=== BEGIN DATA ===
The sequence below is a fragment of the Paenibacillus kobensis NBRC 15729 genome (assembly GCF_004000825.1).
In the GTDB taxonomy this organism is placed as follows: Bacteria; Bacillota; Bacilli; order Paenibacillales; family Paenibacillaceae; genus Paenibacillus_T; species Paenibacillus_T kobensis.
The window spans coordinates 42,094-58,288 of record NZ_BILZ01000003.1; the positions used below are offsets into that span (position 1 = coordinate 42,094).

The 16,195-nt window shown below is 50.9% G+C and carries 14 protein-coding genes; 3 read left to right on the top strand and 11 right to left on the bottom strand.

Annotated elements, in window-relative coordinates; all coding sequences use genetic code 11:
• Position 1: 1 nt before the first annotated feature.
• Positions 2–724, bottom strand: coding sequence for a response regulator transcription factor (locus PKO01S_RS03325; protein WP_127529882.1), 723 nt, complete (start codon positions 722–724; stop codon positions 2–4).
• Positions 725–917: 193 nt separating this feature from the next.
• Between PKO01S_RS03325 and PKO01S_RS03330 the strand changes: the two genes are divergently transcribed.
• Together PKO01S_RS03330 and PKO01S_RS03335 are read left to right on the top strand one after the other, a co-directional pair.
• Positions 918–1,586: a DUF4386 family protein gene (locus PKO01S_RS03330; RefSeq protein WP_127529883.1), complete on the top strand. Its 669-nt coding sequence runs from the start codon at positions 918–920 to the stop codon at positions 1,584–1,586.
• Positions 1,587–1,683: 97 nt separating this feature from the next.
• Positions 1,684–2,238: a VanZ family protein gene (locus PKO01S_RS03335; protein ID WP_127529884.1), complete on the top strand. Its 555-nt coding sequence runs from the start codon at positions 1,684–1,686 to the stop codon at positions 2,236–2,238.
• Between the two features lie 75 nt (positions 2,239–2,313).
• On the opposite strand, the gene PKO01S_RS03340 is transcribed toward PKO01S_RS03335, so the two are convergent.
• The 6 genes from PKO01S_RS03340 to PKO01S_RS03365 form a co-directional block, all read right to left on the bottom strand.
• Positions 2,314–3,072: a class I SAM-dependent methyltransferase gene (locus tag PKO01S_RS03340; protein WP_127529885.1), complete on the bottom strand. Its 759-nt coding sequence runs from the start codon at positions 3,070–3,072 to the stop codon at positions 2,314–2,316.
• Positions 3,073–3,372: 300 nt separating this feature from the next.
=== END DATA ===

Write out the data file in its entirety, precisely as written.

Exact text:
The sequence below is a fragment of the Paenibacillus kobensis NBRC 15729 genome (assembly GCF_004000825.1).
In the GTDB taxonomy this organism is placed as follows: Bacteria; Bacillota; Bacilli; order Paenibacillales; family Paenibacillaceae; genus Paenibacillus_T; species Paenibacillus_T kobensis.
The window spans coordinates 42,094-58,288 of record NZ_BILZ01000003.1; the positions used below are offsets into that span (position 1 = coordinate 42,094).

The 16,195-nt window shown below is 50.9% G+C and carries 14 protein-coding genes; 3 read left to right on the top strand and 11 right to left on the bottom strand.

Annotated elements, in window-relative coordinates; all coding sequences use genetic code 11:
• Position 1: 1 nt before the first annotated feature.
• Positions 2–724, bottom strand: coding sequence for a response regulator transcription factor (locus PKO01S_RS03325; protein WP_127529882.1), 723 nt, complete (start codon positions 722–724; stop codon positions 2–4).
• Positions 725–917: 193 nt separating this feature from the next.
• Between PKO01S_RS03325 and PKO01S_RS03330 the strand changes: the two genes are divergently transcribed.
• Together PKO01S_RS03330 and PKO01S_RS03335 are read left to right on the top strand one after the other, a co-directional pair.
• Positions 918–1,586: a DUF4386 family protein gene (locus PKO01S_RS03330; RefSeq protein WP_127529883.1), complete on the top strand. Its 669-nt coding sequence runs from the start codon at positions 918–920 to the stop codon at positions 1,584–1,586.
• Positions 1,587–1,683: 97 nt separating this feature from the next.
• Positions 1,684–2,238: a VanZ family protein gene (locus PKO01S_RS03335; protein ID WP_127529884.1), complete on the top strand. Its 555-nt coding sequence runs from the start codon at positions 1,684–1,686 to the stop codon at positions 2,236–2,238.
• Between the two features lie 75 nt (positions 2,239–2,313).
• On the opposite strand, the gene PKO01S_RS03340 is transcribed toward PKO01S_RS03335, so the two are convergent.
• The 6 genes from PKO01S_RS03340 to PKO01S_RS03365 form a co-directional block, all read right to left on the bottom strand.
• Positions 2,314–3,072: a class I SAM-dependent methyltransferase gene (locus tag PKO01S_RS03340; protein WP_127529885.1), complete on the bottom strand. Its 759-nt coding sequence runs from the start codon at positions 3,070–3,072 to the stop codon at positions 2,314–2,316.
• Positions 3,073–3,372: 300 nt separating this feature from the next.